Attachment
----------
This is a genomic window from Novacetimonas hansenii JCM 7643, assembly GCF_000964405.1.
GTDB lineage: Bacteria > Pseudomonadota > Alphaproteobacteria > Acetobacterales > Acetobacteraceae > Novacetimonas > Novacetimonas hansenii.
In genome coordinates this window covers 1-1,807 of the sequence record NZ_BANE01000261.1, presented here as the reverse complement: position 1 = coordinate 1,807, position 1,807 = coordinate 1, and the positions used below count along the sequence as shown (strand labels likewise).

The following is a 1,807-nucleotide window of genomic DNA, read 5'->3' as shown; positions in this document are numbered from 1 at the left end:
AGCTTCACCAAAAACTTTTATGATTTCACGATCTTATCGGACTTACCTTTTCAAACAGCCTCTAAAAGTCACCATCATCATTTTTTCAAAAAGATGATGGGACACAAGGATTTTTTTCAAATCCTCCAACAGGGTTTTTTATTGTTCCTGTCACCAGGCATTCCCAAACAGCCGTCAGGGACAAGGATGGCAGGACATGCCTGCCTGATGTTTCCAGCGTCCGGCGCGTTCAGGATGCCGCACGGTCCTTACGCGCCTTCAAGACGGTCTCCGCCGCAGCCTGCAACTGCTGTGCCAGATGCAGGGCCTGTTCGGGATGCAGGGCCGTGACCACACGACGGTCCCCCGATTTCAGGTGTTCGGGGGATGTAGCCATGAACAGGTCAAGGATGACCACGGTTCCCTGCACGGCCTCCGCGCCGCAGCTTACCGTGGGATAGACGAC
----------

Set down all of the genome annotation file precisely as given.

This is a genomic window from Novacetimonas hansenii JCM 7643, assembly GCF_000964405.1.
GTDB lineage: Bacteria > Pseudomonadota > Alphaproteobacteria > Acetobacterales > Acetobacteraceae > Novacetimonas > Novacetimonas hansenii.
In genome coordinates this window covers 1-1,807 of the sequence record NZ_BANE01000261.1, presented here as the reverse complement: position 1 = coordinate 1,807, position 1,807 = coordinate 1, and the positions used below count along the sequence as shown (strand labels likewise).

The following is a 1,807-nucleotide window of genomic DNA, read 5'->3' as shown; positions in this document are numbered from 1 at the left end:
AGCTTCACCAAAAACTTTTATGATTTCACGATCTTATCGGACTTACCTTTTCAAACAGCCTCTAAAAGTCACCATCATCATTTTTTCAAAAAGATGATGGGACACAAGGATTTTTTTCAAATCCTCCAACAGGGTTTTTTATTGTTCCTGTCACCAGGCATTCCCAAACAGCCGTCAGGGACAAGGATGGCAGGACATGCCTGCCTGATGTTTCCAGCGTCCGGCGCGTTCAGGATGCCGCACGGTCCTTACGCGCCTTCAAGACGGTCTCCGCCGCAGCCTGCAACTGCTGTGCCAGATGCAGGGCCTGTTCGGGATGCAGGGCCGTGACCACACGACGGTCCCCCGATTTCAGGTGTTCGGGGGATGTAGCCATGAACAGGTCAAGGATGACCACGGTTCCCTGCACGGCCTCCGCGCCGCAGCTTACCGTGGGATAGACGAC